Michigan apples hit all-time peak
By a wonderfully large margin, in 2022 Michigan is enjoying a record-breaking fresh apple crop.
Don Armock, president of Riveridge Produce Marketing, Inc., Sparta, MI, on Nov. 23 indicated his firm has surpassed its all-time production record by 20-25%. Riveridge packs more than half of Michigan’s fresh apple crop. The firm has a presence in all but one of Michigan’s apple producing areas.
In August the Michigan Apple Committee announced a crop estimate of a whopping 29.5 million bushels. This is 10 million more bushels than in the 2021 season. Michigan apple growers produced 15.6 million bushels last year, according to the USDA. Informal estimates now place 2022-23 volume at about 34-38 million bushels!
Armock said this banner season is especially good news because it follows three consecutive disappointing Michigan apple crops. Part of the reason the 2022 crop was so good is that the trees had not been stressed by large crops for a long time. It was a strong bloom and fruit set. This year, Michigan apple trees were tight on maturity, with the fruitlets on the trees ranging in maturity within three to five days. Some years that span can vary by two weeks.
“It’s a very, very large crop. The challenge has been getting enough bins and storage,” he said. The few growers who had production problems have rented their bins. Riveridge also had new wooden storage bins created. Virtually all the fresh crop apples immediately went into either conventional refrigeration or controlled atmosphere storages. Once the traditional storage areas were filled, the alley ways between the rooms, which are also refrigerated, were then stacked to the brim with more apple bins.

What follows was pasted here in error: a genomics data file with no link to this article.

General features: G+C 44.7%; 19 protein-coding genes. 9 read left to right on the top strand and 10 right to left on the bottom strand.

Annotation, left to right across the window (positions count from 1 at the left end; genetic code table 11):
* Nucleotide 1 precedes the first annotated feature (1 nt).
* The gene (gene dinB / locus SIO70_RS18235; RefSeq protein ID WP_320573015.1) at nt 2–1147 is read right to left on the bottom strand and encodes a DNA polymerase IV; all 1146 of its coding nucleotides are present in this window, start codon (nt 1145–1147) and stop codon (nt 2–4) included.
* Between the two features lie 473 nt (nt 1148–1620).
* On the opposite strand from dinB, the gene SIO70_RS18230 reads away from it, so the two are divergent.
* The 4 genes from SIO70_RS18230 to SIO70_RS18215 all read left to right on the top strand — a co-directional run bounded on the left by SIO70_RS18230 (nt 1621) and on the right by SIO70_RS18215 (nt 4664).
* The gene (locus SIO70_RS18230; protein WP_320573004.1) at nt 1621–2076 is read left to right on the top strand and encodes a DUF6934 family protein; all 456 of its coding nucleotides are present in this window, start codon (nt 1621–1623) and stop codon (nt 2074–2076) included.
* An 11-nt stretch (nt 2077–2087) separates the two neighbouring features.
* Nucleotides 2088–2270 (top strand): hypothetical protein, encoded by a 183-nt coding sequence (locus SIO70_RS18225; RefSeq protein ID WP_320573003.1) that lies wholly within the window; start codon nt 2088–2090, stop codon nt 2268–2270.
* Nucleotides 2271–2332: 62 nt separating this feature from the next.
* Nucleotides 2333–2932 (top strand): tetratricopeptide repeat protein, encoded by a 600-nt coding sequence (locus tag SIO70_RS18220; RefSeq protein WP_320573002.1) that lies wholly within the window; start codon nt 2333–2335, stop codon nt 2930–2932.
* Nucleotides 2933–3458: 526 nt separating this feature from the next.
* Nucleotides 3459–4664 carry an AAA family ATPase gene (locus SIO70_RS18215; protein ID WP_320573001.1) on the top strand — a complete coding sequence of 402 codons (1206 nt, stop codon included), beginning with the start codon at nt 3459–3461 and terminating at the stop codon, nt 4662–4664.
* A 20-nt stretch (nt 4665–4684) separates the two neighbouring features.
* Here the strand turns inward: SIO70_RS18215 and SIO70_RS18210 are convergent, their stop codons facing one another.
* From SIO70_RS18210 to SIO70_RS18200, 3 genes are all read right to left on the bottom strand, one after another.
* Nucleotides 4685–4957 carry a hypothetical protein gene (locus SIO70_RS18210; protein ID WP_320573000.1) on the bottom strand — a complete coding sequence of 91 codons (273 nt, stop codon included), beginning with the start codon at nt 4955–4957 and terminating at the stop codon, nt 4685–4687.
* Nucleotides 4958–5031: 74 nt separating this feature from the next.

By mid-November, almost all the fruit that was placed into standard refrigeration had already been shipped.
Given short crops and short shipping seasons in recent years, Riveridge saw a contraction of its national markets. He was pleased that old customers were there to buy the new crop. He expects to be shipping until the 2023 crop comes off the trees.
Riveridge’s apple marketing position is stronger because of a short crop in the Pacific Northwest. “We plan on filling those voids. It really is an ideal situation for us.”
Over the last 20 years, and especially in the last decade, Armock’s orchard management strategy has been a design to be harvest-friendly “and up our ability to significantly push bushels per acre.” With an ideal growing season, that high efficiency plan paid off in spades.
These orchard designs will continue to excel in the future, he added.
Another strategic move for Riveridge was growing apple varieties and strains that please buyers and consumers. Galas and Fujis are key varieties for Riveridge. An industry that has focused on expensive, proprietary varieties has tended to confuse consumers.
Because of a lack of storage and bins, a few second- or third-pick apples, and some fruit of lower value, was left on the trees. Armock is unsure of what percentage of fruit was left unharvested.
Armock was pleased to have had enough labor to handle harvest.
While he calls this an ideal growing season, if there was a disappointment it was an average pack out percentage. But even discounting culls, the volume is record breaking.